Rita Jeptoo defends women’s title
Rita Jeptoo’s objective in the first 19 miles of her record victory in the 118th running of the Boston Marathon was, quite simply, to survive the test that Shalane Flanagan threw at her.
“She was . . . she was tough,’’ Jeptoo said, saluting Flanagan, the Marblehead native, for the blistering course-record pace she set from the start.
“The start of the race, my body was not responding and maybe after 10 [kilometers] I felt like I was not ready to run this pace,’’ Jeptoo said. “I managed myself and I was OK when I was thinking about my training in Kenya. I was just thinking about coming to Boston to see if I could do my best.’’
After winning here last year, Jeptoo wasn’t certain if she was up to the task of defending her laurel wreath crown until she and three other runners — Ethiopians Buzunesh Deba and Mare Dibaba and Kenyan Jemima Jelagat Sumgong — left Flanagan in their contrails as they charged up the Newton hills.
With a long and purposeful stride, Jeptoo broke away from the lead pack and separated herself with a 24th-mile spilt of 4:48 to become a three-time Boston winner in a course-record time of 2 hours, 18 minutes, 57 seconds. Jeptoo, 33, of Eldoret, Kenya, joined Rosa Mota of Portugal, Uta Pippig of Germany, Fatuma Roba of Ethiopia, and four-time winner Catherine Ndereba of Kenya as the only women to win Boston at least three times.
“I was not expecting to run very fast like I did today,’’ said Jeptoo, who bettered her personal best set at the Chicago Marathon last year (2:19:57). “I’m happy. Today I was surprised because the start of the race was like [on] fire. I was not expecting to finish the race the way I did today.’’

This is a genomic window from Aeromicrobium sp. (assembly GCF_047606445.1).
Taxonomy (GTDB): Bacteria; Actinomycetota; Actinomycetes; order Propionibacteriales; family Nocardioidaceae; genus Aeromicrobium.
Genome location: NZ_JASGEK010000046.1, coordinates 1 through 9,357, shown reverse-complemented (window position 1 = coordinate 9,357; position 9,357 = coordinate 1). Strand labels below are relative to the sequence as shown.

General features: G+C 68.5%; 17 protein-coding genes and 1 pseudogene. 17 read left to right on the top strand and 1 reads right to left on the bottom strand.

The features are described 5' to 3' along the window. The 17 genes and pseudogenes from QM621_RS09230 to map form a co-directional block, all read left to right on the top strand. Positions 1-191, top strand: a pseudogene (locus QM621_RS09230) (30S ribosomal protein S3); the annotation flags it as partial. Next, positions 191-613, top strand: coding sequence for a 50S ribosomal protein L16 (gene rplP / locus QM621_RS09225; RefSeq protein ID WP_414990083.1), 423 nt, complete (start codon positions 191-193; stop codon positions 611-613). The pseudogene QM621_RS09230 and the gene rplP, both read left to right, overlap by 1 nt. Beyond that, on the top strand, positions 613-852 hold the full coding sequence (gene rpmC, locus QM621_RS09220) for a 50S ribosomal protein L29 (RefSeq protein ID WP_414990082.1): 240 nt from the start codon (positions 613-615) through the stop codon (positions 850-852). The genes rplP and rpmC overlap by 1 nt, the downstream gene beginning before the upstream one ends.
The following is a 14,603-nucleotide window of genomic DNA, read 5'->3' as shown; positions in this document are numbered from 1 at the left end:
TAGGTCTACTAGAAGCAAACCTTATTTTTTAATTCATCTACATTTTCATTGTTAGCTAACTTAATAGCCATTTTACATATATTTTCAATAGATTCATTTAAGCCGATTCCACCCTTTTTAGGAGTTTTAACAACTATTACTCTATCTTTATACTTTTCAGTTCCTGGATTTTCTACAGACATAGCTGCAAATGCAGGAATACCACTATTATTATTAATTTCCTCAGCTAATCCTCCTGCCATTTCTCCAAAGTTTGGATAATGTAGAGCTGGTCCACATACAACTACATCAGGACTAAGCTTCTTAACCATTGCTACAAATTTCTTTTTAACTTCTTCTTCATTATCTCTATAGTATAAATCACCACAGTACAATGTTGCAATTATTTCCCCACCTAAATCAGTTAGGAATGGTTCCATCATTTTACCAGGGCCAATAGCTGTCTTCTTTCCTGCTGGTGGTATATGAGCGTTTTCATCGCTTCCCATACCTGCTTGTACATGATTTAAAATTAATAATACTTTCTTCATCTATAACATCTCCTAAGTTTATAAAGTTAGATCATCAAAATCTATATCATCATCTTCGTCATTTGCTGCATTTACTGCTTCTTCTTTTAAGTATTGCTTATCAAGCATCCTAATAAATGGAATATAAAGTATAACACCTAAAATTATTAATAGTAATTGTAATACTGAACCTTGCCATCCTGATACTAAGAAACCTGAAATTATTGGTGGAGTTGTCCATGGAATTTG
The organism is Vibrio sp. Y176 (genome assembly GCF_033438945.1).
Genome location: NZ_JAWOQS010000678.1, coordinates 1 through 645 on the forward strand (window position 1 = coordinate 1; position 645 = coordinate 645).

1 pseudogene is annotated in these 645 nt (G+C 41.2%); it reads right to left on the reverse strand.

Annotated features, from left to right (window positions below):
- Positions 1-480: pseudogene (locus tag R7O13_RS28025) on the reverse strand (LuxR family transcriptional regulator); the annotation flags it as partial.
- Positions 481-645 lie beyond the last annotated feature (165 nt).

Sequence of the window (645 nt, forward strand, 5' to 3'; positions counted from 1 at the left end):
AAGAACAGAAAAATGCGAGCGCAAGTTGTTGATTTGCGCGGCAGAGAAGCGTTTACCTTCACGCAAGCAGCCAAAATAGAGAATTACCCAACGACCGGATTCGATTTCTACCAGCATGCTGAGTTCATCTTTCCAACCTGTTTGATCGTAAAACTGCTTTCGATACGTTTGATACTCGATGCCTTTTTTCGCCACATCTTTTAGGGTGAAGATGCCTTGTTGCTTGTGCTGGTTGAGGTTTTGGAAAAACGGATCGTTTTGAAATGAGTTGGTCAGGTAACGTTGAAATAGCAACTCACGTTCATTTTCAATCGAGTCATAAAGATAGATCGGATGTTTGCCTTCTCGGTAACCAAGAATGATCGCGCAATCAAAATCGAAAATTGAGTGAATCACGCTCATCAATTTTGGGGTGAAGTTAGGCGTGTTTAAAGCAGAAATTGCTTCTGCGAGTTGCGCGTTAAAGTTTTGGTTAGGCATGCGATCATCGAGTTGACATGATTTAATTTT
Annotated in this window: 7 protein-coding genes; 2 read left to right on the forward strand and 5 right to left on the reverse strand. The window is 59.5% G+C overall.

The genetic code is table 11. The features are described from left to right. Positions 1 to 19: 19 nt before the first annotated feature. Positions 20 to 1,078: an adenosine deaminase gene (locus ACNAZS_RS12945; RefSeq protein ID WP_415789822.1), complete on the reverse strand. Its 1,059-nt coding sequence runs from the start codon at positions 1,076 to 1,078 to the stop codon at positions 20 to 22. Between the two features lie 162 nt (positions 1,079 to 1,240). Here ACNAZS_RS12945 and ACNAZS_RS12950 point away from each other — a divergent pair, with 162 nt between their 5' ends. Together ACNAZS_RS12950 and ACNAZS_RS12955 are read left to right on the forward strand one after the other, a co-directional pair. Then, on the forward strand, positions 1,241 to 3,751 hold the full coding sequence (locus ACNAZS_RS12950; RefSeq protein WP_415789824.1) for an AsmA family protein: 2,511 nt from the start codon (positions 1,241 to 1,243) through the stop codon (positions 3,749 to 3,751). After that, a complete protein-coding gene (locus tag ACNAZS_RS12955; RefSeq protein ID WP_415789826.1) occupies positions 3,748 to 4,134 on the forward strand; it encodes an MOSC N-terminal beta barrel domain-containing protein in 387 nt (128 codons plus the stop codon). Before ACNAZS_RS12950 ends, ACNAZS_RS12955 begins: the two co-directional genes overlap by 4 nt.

Deba finished second in 2:19:59, Dibaba was third in 2:20:35, and Sumgong fourth in 2:20:41, with all four top finishers bettering the previous course record (2:20:43) set by Margaret Okayo in 2002. Clearly, the women’s elite field had come inspired to put their best foot forward in the aftermath of last year’s Boylston Street bombings.
“I ran my best time and the race was very tough,’’ Deba said. “Everyone was very strong. Shalane pushed almost all the race and I’m so happy. The important thing was I was here to support the people of Boston and to show love because last year my heart was broken, but I’m so happy to be here and I’m happy with my time.’’
After finishing fourth in her Boston debut last year in 2:27:08, Flanagan toed the line in Hopkinton bound and determined to run out front — and she did, setting a torrid pace. She hoped it would make her competitors balk at the idea of following her lead.
“I’m honestly surprised at how many women went with me today,’’ said Flanagan, who towed a lead group of eight runners through the half-marathon mark. “To be honest, I thought if I threw a couple of 5:10 miles in the beginning, that’s kind of a hot pace. I thought this may shake it up a bit and people may not want to commit to something like that.
“So I was shocked to see how many people were still with me so far into the race. I mean, these women came to run today.’’